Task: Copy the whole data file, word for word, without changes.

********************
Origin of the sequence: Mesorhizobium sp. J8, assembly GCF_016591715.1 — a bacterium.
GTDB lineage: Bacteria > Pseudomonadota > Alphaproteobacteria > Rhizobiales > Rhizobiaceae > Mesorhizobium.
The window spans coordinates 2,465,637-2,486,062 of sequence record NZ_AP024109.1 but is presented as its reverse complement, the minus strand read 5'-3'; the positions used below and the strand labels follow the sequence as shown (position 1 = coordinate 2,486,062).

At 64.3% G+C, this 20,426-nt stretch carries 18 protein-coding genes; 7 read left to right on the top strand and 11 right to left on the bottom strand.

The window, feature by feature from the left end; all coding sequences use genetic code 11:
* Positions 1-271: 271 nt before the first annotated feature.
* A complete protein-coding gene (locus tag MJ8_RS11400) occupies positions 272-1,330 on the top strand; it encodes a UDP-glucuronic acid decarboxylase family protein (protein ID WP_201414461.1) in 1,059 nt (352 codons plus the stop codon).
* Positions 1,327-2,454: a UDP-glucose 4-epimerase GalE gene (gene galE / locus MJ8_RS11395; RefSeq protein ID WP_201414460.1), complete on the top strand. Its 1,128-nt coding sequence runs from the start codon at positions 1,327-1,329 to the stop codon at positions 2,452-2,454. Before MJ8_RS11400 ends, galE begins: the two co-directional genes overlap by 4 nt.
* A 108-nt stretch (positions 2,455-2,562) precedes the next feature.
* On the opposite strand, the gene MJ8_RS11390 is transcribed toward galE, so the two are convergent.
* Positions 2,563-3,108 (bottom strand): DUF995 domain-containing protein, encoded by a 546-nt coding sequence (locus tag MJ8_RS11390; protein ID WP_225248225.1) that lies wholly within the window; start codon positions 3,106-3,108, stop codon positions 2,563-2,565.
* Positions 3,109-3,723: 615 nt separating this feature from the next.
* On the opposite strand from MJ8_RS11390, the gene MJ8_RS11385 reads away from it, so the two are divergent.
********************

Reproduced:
Origin of the sequence: Mesorhizobium sp. J8, assembly GCF_016591715.1 — a bacterium.
GTDB lineage: Bacteria > Pseudomonadota > Alphaproteobacteria > Rhizobiales > Rhizobiaceae > Mesorhizobium.
The window spans coordinates 2,465,637-2,486,062 of sequence record NZ_AP024109.1 but is presented as its reverse complement, the minus strand read 5'-3'; the positions used below and the strand labels follow the sequence as shown (position 1 = coordinate 2,486,062).

At 64.3% G+C, this 20,426-nt stretch carries 18 protein-coding genes; 7 read left to right on the top strand and 11 right to left on the bottom strand.

The window, feature by feature from the left end; all coding sequences use genetic code 11:
* Positions 1-271: 271 nt before the first annotated feature.
* A complete protein-coding gene (locus tag MJ8_RS11400) occupies positions 272-1,330 on the top strand; it encodes a UDP-glucuronic acid decarboxylase family protein (protein ID WP_201414461.1) in 1,059 nt (352 codons plus the stop codon).
* Positions 1,327-2,454: a UDP-glucose 4-epimerase GalE gene (gene galE / locus MJ8_RS11395; RefSeq protein ID WP_201414460.1), complete on the top strand. Its 1,128-nt coding sequence runs from the start codon at positions 1,327-1,329 to the stop codon at positions 2,452-2,454. Before MJ8_RS11400 ends, galE begins: the two co-directional genes overlap by 4 nt.
* A 108-nt stretch (positions 2,455-2,562) precedes the next feature.
* On the opposite strand, the gene MJ8_RS11390 is transcribed toward galE, so the two are convergent.
* Positions 2,563-3,108 (bottom strand): DUF995 domain-containing protein, encoded by a 546-nt coding sequence (locus tag MJ8_RS11390; protein ID WP_225248225.1) that lies wholly within the window; start codon positions 3,106-3,108, stop codon positions 2,563-2,565.
* Positions 3,109-3,723: 615 nt separating this feature from the next.
* On the opposite strand from MJ8_RS11390, the gene MJ8_RS11385 reads away from it, so the two are divergent.